Shack, weekender, holiday house, New Zealand’s batch, words that evoke for Australasians a symbol of the more carefree life in this part of the globe.
Baby boomers and before, we have memories of escaping on weekends and holidays for a life untrammeled by the city’s constraints of traffic and rules and having to dress up (more or less) to go into town. Such places were rarely works of art, usually a collection of hand-me-down furniture, weatherboard, fibro and corrugated iron, bits and pieces scrounged from the family and friends.
It was a barefoot way of life — remember not wearing shoes from the beginning of the long summer school holidays to the end? Catching fish from the jetty for the next meal, waking up early to run down to the beach, shivering slightly in the crisp morning, warming as the sun came up? Of playing shuttlecock or cricket on an improvised pitch until dusk grew too insistent, then ping pong or cards until sheer tiredness sent you tumbling like a puppy into bed? Kids crowded together in bunks, on stretchers, sometimes on the verandah. The adults laughing in that mysterious grown-up way until the cheerful sounds grew fainter as you slid into a dreamless sleep?
In Tasmania, such edifices are firmly enshrined as “the shack”. Matthew Newton, the photographer who captured the images here, describes them as “perhaps one of the most endearing symbols of Tasmanian life”.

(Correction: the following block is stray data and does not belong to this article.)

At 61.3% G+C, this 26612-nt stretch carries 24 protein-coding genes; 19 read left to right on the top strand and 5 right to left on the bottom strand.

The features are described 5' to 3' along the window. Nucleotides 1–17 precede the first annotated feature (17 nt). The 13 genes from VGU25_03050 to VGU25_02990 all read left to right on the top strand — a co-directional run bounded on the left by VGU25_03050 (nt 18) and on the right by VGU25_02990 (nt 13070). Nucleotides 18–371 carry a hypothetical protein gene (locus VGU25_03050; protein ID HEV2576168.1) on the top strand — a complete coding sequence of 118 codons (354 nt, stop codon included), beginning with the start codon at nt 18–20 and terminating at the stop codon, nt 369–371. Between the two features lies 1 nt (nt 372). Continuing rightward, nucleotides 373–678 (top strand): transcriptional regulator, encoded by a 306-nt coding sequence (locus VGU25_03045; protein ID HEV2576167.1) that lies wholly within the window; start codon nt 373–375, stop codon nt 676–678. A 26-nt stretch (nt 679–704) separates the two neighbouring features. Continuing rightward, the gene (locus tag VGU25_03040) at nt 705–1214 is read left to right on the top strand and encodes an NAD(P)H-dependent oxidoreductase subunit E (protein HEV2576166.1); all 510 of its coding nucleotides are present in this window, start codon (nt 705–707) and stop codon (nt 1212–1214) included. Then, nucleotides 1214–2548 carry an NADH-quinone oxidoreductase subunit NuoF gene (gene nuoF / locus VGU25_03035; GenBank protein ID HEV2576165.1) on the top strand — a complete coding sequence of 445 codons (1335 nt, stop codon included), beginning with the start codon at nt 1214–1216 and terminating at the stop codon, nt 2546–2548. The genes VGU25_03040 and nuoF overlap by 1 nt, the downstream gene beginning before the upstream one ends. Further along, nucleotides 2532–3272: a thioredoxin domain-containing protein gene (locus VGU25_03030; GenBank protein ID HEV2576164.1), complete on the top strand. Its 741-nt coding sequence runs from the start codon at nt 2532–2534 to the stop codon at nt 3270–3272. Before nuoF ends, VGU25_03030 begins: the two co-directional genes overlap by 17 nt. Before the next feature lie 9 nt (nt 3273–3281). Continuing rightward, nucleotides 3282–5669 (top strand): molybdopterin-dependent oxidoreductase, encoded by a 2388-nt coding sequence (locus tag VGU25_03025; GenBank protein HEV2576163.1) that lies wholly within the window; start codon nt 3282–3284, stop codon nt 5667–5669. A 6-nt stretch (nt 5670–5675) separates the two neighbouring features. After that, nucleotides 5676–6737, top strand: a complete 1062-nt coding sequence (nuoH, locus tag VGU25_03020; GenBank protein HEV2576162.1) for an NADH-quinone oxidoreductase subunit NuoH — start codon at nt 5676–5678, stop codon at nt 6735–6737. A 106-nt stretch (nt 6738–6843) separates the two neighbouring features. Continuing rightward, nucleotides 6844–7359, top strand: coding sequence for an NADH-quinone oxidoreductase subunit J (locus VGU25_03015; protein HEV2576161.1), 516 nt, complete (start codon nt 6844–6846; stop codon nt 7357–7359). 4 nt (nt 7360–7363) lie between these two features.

This slim volume packs a whammy of memories and emotions. Matt has travelled the state, capturing here and there the oddball buildings and collection of lean-tos, improvised barbecues, water tanks and ancient fridges that made up shacks. Council regulations? In earlier, less supervised days, the latter were all but forgotten. One of Matt’s subjects tells a great story: “It’s a system I have never seen before, and I guess I will never see again...You go to the caretaker, the representative of the council, you ply him with alcohol, you tell him where you want your shack, and he asks for more alcohol, so you give him a bit more and then you tell where you want your shack, and he asks for more alcohol...And he agrees with you.”
Richard Flanagan, in his introduction, strikes a sober note (no pun intended): “This book is a eulogy for a passing world...the insanity of the recent real estate boom has seen many Tasmanians being exiled from their own coast.” It is, he adds, “a chronicle of a world, I fear, that is coming to an end”.
In these days when many a shack is being transformed into a granite, blackbean and marble 'Cottaj Mahal', you can keep a memento of those carefree days with Matthew Newton’s book, Shack Life, ISBN 0 646 4287 0, from newsagents and bookstores.
Reviewed by Patsy Hollis